Tonight we’re hosting the North West’s Girls in IT orientation evening from our King Street office in Manchester.
It’s the start of a superb initiative led by CIO Development that’s proven highly successful in the South East and London.
Along with CIO Development, and our friends and associates Doris IT, we’ve gathered an outstanding group of female IT professionals to act as role models, with the objective of encouraging more secondary school aged girls to consider a career in IT.
There’s a huge amount of interest from some of our region’s great businesses, and if the initial feeling of enthusiasm is anything to go by, it’ll be even more successful ‘up North’!
Here’s a brief intro from CIO Development:
“Like many other nations, the UK has a largely untapped IT talent potential in the form of girls and young women. Also, like many other nations, the UK needs to develop and muster as much talent as it can into 21st century tech-based careers. Our female youth is currently not choosing to come into corporate IT careers in large enough numbers, which is a missed opportunity for them and a major weakness in our technical workforce. The reasons for this may be complex and deep-rooted, but at the local level they are at least in part due to the lack of exposure and access to corporate IT of the girls themselves and of the people who guide them in their career choices. Companies can help to fix this at the local level, which creates a great opportunity both for the local girls and for themselves.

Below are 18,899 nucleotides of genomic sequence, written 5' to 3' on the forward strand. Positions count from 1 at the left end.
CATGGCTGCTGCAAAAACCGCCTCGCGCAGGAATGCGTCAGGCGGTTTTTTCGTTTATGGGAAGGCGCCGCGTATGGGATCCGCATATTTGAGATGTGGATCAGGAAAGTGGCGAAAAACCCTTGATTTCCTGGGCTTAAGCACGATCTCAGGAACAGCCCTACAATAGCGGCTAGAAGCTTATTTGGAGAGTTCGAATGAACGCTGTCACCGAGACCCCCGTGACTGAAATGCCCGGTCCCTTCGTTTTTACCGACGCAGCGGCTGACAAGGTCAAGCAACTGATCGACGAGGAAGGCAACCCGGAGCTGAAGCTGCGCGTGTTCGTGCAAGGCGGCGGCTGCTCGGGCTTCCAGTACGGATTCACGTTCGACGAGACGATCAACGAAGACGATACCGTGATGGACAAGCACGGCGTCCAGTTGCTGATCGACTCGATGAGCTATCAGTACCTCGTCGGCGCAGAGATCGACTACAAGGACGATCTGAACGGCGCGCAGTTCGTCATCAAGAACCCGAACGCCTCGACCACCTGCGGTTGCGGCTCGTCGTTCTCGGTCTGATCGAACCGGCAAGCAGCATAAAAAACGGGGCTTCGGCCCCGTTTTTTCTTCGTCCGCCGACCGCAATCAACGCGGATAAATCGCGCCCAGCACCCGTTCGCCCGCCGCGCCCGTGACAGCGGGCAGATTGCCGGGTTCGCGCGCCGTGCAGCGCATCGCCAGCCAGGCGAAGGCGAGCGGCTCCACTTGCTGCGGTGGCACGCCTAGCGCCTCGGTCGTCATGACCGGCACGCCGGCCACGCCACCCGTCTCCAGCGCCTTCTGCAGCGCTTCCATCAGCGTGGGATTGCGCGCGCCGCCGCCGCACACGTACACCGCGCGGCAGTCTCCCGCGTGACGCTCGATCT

The primary goal of the “Girls in IT” initiative is simply to present 11-14 yr old schoolgirls with female role models able to inspire them by speaking from the heart but with authority about their own careers in IT. This is designed to open the eyes of the girls to the many attractions of information technology as a career before they are asked to make their GCSE choices. Evidence to date suggests that the initiative is very effective in achieving this.
There are also positive side-effects: the female role models in the scheme report that giving these presentations to 11-14 yr old girls (and boys inevitably) is both fulfilling and developmental to themselves. The process of engaging and working with schools forms a relationship that both the schools and local employers can use positively.
Finally, the initiative is run on a not for profit basis and is staffed entirely by volunteers doing real jobs in commerce and industry.”
If you would like to get involved moving forward, or would like a last-minute invite to attend, please contact:
Rachel Onder at CIO Development – email@example.com
Alec Laurie at Laudale – firstname.lastname@example.org See:
Brinley Platts, CIO Development
Helen Toogood, CIO Development
Chris McHugh, Doris IT